It took a heroic local news anchor from Fargo, North Dakota to expose the fact that crony capitalists have banded together in a "nonprofit" foundation to bribe the political classes of small U.S. cities to support and promote "refugee resettlement" in their cities.
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Venezuela energy crisis: President tells women to stop using hairdryers and go with 'natural' style to save electricity
The President of Venezuela has urged women to stop using hairdryers and offered alternative styling tips as the country’s energy crisis continues. Nicolas Maduro has announced a decree giving state employees Fridays off for two months as part of measures to offset a crippling electricity shortage.
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Happy 273rd birthday Thomas Jefferson
Thomas Jefferson would have been 273 years old on Wednesday, April 13. For most Americans, Jefferson’s birthday is a day of celebration. But for many writers and activists, the day Jefferson entered this world is a day of shame.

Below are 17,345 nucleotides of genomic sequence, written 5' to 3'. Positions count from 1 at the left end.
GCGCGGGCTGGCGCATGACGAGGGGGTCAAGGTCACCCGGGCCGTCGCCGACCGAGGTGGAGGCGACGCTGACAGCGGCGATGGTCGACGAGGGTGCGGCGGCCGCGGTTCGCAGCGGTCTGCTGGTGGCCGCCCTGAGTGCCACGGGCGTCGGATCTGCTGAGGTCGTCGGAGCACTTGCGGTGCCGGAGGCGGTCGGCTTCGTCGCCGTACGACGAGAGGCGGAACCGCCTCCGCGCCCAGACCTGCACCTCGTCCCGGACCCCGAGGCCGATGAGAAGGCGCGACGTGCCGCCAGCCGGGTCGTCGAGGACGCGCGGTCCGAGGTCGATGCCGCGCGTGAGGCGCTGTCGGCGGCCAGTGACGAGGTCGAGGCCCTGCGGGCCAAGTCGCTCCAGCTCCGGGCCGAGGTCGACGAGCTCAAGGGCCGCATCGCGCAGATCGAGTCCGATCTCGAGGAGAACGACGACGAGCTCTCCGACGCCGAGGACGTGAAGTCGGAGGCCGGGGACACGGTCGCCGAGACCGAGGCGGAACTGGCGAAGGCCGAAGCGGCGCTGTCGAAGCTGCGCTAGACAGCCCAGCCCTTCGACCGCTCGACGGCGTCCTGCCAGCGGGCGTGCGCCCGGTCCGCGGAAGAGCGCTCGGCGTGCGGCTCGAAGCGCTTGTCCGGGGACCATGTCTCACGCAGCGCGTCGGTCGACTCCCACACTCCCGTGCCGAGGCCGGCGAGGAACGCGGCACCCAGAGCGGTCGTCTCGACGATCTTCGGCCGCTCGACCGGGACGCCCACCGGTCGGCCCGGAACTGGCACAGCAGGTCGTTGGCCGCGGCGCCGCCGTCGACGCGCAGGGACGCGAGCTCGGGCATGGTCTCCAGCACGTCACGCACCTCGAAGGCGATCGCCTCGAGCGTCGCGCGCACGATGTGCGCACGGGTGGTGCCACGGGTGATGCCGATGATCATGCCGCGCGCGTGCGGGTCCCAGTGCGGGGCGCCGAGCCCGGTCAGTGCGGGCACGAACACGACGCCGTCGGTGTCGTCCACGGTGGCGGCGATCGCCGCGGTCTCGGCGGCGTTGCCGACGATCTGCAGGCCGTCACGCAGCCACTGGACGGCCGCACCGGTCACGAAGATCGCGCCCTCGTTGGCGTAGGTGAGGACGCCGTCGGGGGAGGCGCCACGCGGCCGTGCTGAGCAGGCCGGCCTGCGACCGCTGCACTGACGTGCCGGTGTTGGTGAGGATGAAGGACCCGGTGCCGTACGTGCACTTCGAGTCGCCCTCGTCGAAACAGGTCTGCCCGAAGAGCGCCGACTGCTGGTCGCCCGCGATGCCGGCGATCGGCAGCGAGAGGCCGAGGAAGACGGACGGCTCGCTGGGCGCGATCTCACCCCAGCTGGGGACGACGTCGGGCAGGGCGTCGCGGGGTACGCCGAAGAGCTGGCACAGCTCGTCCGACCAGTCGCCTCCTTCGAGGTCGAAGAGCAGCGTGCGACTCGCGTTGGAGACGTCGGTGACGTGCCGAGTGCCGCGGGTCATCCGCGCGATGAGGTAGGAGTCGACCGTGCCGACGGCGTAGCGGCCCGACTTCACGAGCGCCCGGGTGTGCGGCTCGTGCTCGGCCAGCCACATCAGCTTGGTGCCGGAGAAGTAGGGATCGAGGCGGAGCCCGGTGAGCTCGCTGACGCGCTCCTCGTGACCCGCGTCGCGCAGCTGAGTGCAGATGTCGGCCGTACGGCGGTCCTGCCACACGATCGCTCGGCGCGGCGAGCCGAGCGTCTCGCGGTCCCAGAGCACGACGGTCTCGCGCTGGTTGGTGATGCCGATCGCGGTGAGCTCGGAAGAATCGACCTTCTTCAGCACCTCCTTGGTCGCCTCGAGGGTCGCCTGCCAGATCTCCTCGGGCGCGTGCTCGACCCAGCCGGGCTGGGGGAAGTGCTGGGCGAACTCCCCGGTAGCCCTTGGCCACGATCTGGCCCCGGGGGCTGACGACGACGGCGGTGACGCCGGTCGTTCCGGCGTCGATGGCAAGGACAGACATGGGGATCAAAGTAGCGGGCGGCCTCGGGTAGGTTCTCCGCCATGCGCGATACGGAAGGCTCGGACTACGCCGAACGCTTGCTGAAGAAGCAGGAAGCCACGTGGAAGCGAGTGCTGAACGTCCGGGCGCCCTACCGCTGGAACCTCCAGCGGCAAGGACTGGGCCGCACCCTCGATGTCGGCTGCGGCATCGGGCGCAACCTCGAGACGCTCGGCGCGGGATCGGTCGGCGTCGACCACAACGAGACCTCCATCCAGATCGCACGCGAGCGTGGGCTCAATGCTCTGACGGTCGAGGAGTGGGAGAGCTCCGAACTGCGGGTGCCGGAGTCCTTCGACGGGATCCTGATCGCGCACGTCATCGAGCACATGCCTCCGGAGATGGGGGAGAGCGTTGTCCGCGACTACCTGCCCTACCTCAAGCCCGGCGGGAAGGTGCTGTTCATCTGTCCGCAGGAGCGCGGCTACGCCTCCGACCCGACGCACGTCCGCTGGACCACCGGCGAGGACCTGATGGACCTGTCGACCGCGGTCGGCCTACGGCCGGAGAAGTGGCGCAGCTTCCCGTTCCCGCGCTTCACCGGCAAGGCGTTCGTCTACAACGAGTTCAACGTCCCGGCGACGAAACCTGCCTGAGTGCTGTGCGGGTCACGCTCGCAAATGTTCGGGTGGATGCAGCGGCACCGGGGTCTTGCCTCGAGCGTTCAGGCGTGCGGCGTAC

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Greece sells country's largest port to China
China has described a deal to sell Greece’s biggest port to Chinese shipping group COSCO as a “win-win” for both countries.
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Worlds largest coal company files for bankruptcy
Peabody, the largest privately owned coal mining company in the world, is just the latest of its competitors to file for bankruptcy since last year, joining Alpha Natural Resources Inc., Patriot Coal Corp. and Arch Coal Inc.
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A tale about taxes
The other day I met a friend who is a large stockholder in General Motors, and he told me a story. A few weeks before, his son had used somewhat excessive strength on the mixing valve in his bathroom and broke the handle off.
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Government spends nearly 3 million encouraging Gen Y to eat fruit
The federal government has spent nearly $3 million on a web-based intervention study that aims to have young adults increase their intake of fruits and vegetables.